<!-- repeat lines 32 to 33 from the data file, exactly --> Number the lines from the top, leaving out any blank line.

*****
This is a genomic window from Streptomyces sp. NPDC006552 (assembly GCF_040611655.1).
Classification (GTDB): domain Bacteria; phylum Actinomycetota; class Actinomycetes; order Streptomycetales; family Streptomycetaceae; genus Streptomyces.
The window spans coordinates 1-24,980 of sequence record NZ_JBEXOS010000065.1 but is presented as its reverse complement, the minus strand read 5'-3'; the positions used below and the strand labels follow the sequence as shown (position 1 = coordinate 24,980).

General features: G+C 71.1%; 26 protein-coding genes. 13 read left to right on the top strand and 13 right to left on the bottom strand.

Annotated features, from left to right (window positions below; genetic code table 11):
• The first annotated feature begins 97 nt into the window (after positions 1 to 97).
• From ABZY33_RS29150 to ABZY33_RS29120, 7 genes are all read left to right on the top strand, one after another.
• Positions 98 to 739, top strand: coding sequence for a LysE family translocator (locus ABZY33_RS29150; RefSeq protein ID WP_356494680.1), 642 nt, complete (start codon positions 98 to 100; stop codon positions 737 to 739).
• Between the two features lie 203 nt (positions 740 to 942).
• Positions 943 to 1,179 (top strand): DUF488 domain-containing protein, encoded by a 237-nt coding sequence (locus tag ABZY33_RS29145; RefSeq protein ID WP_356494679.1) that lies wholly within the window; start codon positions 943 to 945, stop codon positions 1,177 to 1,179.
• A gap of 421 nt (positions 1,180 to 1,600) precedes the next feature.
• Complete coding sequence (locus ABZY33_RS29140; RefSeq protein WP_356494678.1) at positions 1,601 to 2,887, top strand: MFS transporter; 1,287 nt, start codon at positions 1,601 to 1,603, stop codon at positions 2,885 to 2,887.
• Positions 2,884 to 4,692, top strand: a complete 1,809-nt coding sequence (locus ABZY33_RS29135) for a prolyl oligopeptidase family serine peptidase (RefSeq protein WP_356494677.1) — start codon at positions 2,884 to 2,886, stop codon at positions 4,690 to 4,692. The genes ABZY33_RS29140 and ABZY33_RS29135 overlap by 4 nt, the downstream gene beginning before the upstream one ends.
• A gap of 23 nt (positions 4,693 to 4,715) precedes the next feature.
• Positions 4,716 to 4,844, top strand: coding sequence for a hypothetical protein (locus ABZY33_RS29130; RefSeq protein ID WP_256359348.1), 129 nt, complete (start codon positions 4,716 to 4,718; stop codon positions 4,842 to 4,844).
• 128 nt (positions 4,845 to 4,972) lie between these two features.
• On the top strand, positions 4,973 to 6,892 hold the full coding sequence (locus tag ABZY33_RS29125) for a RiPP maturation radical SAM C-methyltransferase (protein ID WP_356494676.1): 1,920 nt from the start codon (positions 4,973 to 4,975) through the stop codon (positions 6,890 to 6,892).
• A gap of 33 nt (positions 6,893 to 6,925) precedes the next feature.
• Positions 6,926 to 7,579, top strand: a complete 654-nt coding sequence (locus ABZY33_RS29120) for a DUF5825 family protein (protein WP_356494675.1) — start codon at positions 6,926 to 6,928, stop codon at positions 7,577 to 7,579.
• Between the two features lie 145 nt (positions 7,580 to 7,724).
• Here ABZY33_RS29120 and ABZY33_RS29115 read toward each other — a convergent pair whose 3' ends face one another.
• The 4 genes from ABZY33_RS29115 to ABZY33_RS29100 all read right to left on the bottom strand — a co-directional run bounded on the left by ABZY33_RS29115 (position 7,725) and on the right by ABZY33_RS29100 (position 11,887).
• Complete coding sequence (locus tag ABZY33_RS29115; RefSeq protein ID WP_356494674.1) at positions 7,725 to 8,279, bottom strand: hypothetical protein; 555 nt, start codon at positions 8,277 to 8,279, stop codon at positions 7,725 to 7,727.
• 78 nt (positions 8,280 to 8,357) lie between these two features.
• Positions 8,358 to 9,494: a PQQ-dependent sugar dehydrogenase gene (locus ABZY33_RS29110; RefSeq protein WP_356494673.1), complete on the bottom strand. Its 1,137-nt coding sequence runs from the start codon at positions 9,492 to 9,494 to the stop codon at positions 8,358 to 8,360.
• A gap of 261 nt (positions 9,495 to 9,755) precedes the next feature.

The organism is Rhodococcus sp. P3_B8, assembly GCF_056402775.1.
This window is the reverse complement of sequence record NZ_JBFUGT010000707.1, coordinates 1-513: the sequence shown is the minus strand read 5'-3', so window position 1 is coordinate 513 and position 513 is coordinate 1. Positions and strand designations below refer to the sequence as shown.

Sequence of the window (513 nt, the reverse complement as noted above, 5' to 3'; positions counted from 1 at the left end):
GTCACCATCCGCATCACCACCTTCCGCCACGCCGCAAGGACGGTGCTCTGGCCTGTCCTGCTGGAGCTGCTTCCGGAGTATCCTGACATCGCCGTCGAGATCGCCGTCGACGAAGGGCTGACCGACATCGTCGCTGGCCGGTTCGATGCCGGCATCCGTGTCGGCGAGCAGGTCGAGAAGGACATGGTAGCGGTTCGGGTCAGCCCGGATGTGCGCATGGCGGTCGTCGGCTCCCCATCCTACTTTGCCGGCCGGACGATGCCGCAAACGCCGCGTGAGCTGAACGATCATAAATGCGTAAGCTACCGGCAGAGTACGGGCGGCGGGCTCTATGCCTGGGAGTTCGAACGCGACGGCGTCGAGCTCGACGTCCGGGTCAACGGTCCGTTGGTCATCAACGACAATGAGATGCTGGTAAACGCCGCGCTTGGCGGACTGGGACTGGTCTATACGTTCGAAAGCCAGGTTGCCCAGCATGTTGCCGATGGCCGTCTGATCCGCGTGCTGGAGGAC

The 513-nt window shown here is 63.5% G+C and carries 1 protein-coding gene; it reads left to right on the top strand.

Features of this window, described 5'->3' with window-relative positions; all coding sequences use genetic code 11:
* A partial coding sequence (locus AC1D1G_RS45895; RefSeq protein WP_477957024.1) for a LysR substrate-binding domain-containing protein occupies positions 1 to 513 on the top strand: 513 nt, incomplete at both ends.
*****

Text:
Features of this window, described 5'->3' with window-relative positions; all coding sequences use genetic code 11:
* A partial coding sequence (locus AC1D1G_RS45895; RefSeq protein WP_477957024.1) for a LysR substrate-binding domain-containing protein occupies positions 1 to 513 on the top strand: 513 nt, incomplete at both ends.